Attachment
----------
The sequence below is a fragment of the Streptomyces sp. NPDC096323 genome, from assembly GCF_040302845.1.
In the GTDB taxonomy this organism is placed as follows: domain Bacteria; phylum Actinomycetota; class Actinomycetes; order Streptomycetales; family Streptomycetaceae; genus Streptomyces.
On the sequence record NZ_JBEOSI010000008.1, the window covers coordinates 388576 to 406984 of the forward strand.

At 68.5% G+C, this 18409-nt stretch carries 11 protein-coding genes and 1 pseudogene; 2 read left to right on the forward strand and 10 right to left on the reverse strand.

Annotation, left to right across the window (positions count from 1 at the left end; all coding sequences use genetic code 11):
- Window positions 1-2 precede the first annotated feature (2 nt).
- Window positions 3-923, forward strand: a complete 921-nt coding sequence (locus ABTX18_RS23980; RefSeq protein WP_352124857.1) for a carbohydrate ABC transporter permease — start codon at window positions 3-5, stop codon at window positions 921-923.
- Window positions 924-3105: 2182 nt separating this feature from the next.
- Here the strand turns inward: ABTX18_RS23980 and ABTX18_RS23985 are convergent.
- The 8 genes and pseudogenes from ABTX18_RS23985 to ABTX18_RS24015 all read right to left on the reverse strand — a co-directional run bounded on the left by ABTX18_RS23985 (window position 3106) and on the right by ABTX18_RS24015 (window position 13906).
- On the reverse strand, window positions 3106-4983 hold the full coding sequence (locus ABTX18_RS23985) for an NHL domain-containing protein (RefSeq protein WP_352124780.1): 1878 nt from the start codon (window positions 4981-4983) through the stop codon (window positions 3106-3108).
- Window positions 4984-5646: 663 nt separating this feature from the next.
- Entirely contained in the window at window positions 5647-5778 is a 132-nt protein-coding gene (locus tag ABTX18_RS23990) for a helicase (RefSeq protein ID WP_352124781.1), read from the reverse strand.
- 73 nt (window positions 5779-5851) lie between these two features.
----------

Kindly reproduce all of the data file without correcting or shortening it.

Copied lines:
The sequence below is a fragment of the Streptomyces sp. NPDC096323 genome, from assembly GCF_040302845.1.
In the GTDB taxonomy this organism is placed as follows: domain Bacteria; phylum Actinomycetota; class Actinomycetes; order Streptomycetales; family Streptomycetaceae; genus Streptomyces.
On the sequence record NZ_JBEOSI010000008.1, the window covers coordinates 388576 to 406984 of the forward strand.

At 68.5% G+C, this 18409-nt stretch carries 11 protein-coding genes and 1 pseudogene; 2 read left to right on the forward strand and 10 right to left on the reverse strand.

Annotation, left to right across the window (positions count from 1 at the left end; all coding sequences use genetic code 11):
- Window positions 1-2 precede the first annotated feature (2 nt).
- Window positions 3-923, forward strand: a complete 921-nt coding sequence (locus ABTX18_RS23980; RefSeq protein WP_352124857.1) for a carbohydrate ABC transporter permease — start codon at window positions 3-5, stop codon at window positions 921-923.
- Window positions 924-3105: 2182 nt separating this feature from the next.
- Here the strand turns inward: ABTX18_RS23980 and ABTX18_RS23985 are convergent.
- The 8 genes and pseudogenes from ABTX18_RS23985 to ABTX18_RS24015 all read right to left on the reverse strand — a co-directional run bounded on the left by ABTX18_RS23985 (window position 3106) and on the right by ABTX18_RS24015 (window position 13906).
- On the reverse strand, window positions 3106-4983 hold the full coding sequence (locus ABTX18_RS23985) for an NHL domain-containing protein (RefSeq protein WP_352124780.1): 1878 nt from the start codon (window positions 4981-4983) through the stop codon (window positions 3106-3108).
- Window positions 4984-5646: 663 nt separating this feature from the next.
- Entirely contained in the window at window positions 5647-5778 is a 132-nt protein-coding gene (locus tag ABTX18_RS23990) for a helicase (RefSeq protein ID WP_352124781.1), read from the reverse strand.
- 73 nt (window positions 5779-5851) lie between these two features.